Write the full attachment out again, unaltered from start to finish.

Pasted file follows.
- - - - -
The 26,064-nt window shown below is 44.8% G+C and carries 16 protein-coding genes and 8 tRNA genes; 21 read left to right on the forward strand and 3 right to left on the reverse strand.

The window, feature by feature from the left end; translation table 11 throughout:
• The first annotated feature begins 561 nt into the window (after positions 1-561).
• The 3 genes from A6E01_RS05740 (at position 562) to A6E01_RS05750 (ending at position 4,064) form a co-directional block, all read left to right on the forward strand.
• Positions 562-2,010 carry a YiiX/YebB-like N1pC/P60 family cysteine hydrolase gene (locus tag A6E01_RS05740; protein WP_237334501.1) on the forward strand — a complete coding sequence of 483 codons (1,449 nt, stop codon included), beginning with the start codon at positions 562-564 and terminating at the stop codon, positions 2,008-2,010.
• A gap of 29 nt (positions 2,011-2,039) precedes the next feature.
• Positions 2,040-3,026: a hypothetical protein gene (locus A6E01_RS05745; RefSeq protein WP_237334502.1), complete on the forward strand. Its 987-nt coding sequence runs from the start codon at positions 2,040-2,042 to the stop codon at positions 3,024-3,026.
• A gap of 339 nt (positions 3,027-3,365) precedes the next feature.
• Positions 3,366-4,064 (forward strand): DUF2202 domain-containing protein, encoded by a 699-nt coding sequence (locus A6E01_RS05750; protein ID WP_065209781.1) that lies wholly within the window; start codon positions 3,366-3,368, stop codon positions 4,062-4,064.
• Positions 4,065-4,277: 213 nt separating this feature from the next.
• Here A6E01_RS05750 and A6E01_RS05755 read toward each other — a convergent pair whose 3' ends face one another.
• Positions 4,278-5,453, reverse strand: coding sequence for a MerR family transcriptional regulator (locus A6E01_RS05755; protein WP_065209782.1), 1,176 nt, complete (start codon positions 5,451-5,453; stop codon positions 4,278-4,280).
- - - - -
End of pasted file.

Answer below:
The 26,064-nt window shown below is 44.8% G+C and carries 16 protein-coding genes and 8 tRNA genes; 21 read left to right on the forward strand and 3 right to left on the reverse strand.

The window, feature by feature from the left end; translation table 11 throughout:
• The first annotated feature begins 561 nt into the window (after positions 1-561).
• The 3 genes from A6E01_RS05740 (at position 562) to A6E01_RS05750 (ending at position 4,064) form a co-directional block, all read left to right on the forward strand.
• Positions 562-2,010 carry a YiiX/YebB-like N1pC/P60 family cysteine hydrolase gene (locus tag A6E01_RS05740; protein WP_237334501.1) on the forward strand — a complete coding sequence of 483 codons (1,449 nt, stop codon included), beginning with the start codon at positions 562-564 and terminating at the stop codon, positions 2,008-2,010.
• A gap of 29 nt (positions 2,011-2,039) precedes the next feature.
• Positions 2,040-3,026: a hypothetical protein gene (locus A6E01_RS05745; RefSeq protein WP_237334502.1), complete on the forward strand. Its 987-nt coding sequence runs from the start codon at positions 2,040-2,042 to the stop codon at positions 3,024-3,026.
• A gap of 339 nt (positions 3,027-3,365) precedes the next feature.
• Positions 3,366-4,064 (forward strand): DUF2202 domain-containing protein, encoded by a 699-nt coding sequence (locus A6E01_RS05750; protein ID WP_065209781.1) that lies wholly within the window; start codon positions 3,366-3,368, stop codon positions 4,062-4,064.
• Positions 4,065-4,277: 213 nt separating this feature from the next.
• Here A6E01_RS05750 and A6E01_RS05755 read toward each other — a convergent pair whose 3' ends face one another.
• Positions 4,278-5,453, reverse strand: coding sequence for a MerR family transcriptional regulator (locus A6E01_RS05755; protein WP_065209782.1), 1,176 nt, complete (start codon positions 5,451-5,453; stop codon positions 4,278-4,280).